“I can think straight,” says the hero of Maria Irene Fornes’s enchanting 1968 play Molly’s Dream. “I just don’t want to.”
It’s unlikely that, in the days before Stonewall and the flowering of the women’s liberation movement, this line would have paraded its double meanings as obviously as it does now. But as powerfully as 35 years ago, today Molly’s Dream delivers a revealing critique—and celebration—of hetero romance. Over the last several decades, the play has been presented in workshops, regional theaters, and colleges all over the country, but has never before had a full professional production in New York. In bringing this little gem into the light at Soho Rep, director Daniel Aukin has offered the city the perfect springtime gift, inviting our fancies to turn to thoughts (and fears) of love.
The frame of the play appears simple: Molly, a waiter in a bar, arrives at work, begins to set things up for the night, thumbs through a magazine, catches a glimpse of a man who pokes his head through the door, and dozes off. At the end, the man comes in, has a drink and leaves before Molly awakes. In the meantime, Molly’s subconscious comes to life in a complex and charming enactment of sexual attraction, rejection, posing, fulfillment, and disappointment. The man of Molly’s dreams, it turns out, does not live up to the phrase.
When the man, Jim (Dominic Bogart), enters the dreamscape, he is surrounded by five “Hanging Women” who literally cling to him adoringly. What can he do? As he declares in a song (lyrics by Fornes, the new, pleasantly bluesy tunes by Maury Loeb), “I accept, I accept, I accept the responsibility of my enormous sex appeal.” Molly is irresistibly drawn to him, but wants to be the sole object of his affection. Jim doesn’t want to hurt the feelings of the other women—a sentiment that compels the bartender, Mack, to declare Jim a “sissy” and break into his own song about his ability to “take on a hundred.” Played hilariously by Matthew Maher, Mack seems to search deeply for the expressions that will fully articulate his passions, but the song has a single word, repeated dozens of times: “Bang.”
Yet a third exemplar of masculinity arrives in the form of John (Patrick Boll), a cowboy with half-a-dozen pistols. And then a fourth—a female masculinity—when Molly (Bo Corre), rebuffed, transmogrifies into Marlene Dietrich, donning a top hat and stretching out languorously on the bar. (“You made me become German,” she tells Jim, as if that’s the most ordinary result of love going unrequited.) The guises of traditional femininity are exposed, too, especially when Alberta (Toi Perkins) joins the party, tap-dancing like a girlish Shirley Temple, though she’s 27. John falls for her totally, and as they court each other in a dance of cat-and-mouse, the Hanging Women sing, in glorious harmony, “Is this true passion/Or the way a vain man has/Of saying to himself: /I am not dead?”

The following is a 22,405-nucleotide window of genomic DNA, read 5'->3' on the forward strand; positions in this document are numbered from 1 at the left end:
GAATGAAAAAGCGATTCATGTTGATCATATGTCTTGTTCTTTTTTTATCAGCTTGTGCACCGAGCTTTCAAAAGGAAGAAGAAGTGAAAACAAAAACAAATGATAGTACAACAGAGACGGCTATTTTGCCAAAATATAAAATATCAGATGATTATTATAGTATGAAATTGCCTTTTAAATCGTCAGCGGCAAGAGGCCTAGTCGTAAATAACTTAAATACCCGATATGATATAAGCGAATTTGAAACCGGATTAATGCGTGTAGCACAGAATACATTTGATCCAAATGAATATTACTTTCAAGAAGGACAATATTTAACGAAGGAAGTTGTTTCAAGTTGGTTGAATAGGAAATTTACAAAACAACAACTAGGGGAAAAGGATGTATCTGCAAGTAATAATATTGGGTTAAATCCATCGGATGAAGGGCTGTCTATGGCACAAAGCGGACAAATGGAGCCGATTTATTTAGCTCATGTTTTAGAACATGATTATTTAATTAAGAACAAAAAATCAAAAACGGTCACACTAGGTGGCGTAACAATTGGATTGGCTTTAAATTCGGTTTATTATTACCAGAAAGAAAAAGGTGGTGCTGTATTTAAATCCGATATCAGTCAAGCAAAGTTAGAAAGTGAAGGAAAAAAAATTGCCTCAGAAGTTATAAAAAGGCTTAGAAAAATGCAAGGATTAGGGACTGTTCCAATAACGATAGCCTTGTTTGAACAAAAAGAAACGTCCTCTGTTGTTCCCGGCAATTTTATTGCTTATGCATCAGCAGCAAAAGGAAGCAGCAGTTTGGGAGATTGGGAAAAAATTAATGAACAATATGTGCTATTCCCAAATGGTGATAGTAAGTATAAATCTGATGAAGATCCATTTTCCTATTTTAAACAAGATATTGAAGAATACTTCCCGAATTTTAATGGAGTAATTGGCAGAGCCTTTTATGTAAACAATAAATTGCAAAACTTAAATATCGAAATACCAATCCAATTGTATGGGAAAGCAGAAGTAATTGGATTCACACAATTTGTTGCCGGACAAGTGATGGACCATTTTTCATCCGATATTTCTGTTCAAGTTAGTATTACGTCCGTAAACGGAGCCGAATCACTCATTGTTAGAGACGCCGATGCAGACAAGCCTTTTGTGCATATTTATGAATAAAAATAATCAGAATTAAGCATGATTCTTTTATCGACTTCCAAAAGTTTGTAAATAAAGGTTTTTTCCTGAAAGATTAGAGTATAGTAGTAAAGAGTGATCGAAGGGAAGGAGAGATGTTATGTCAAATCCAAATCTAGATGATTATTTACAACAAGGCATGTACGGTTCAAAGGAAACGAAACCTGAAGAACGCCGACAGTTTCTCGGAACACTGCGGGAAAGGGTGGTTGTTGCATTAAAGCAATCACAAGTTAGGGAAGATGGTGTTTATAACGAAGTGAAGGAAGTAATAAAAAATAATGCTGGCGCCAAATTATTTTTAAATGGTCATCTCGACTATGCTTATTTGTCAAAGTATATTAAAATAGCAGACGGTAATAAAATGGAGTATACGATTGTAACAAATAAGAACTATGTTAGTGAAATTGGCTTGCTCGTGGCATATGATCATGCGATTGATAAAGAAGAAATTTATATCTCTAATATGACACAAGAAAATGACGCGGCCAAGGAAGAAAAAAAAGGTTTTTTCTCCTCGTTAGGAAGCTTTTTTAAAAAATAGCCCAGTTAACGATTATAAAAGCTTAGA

Set designer Louisa Thompson has turned Soho Rep sideways, changing it from a deep and narrow space to a long and shallow one. She has built a saloon, with a full wooden bar along one wall, replete with dusty mirror and stairway to the basement beneath a trap door. The band—piano, fiddle, and guitar—is revealed to be playing in the bar’s bathroom when Molly swings open the stage-left wall and finds them jamming beneath grimy tiles and a paper-towel dispenser.
As director, Aukin finds Fornes’s all-important balance of whimsy and world-weariness and, thankfully, does not let the actors camp it up. Still, with the exception of Maher, the leads seem tentative, as if unsure of how to enter fully into these emphatically non-psychologized characters. Only the chorus of Hanging Women can really sing. Nonetheless, Molly’s Dream is so quintessentially and pleasurably theatrical that such weaknesses don’t end up mattering much. One can’t help falling, like a kid in ecstatic love, for Fornes’s wise and witty take on the pretenses, self-display, and confounded identities of romance—and of the stage.
Satirist Douglas Carter Beane seems to want to evoke similar affections for human foibles in Mondo Drama, a series of slight sketches sending up the “shockumentaries” of the ’60s, efforts that sought to display “bizarre” cultural practices from around the world. Some pre-show film clips feature topless go-go dancers on an American beach; African shamans being pierced with long blades; and white men doing the tango together.
The three performers—Caroline Rhea, Siobhán Mahoney, and Miriam Shor—are as pleasant as can be in their range of characters: straight women masquerading as drag queens because that’s the only way to attract straight men these days; an upper-class lady adopting a Mexican child and boasting about her bountifulness as the child starves at her feet; African women discussing spells and concoctions for getting pregnant; and so on. The jokes have less bite and originality than the TV variety shows of the late ’60s. In sum: Mondo Boring.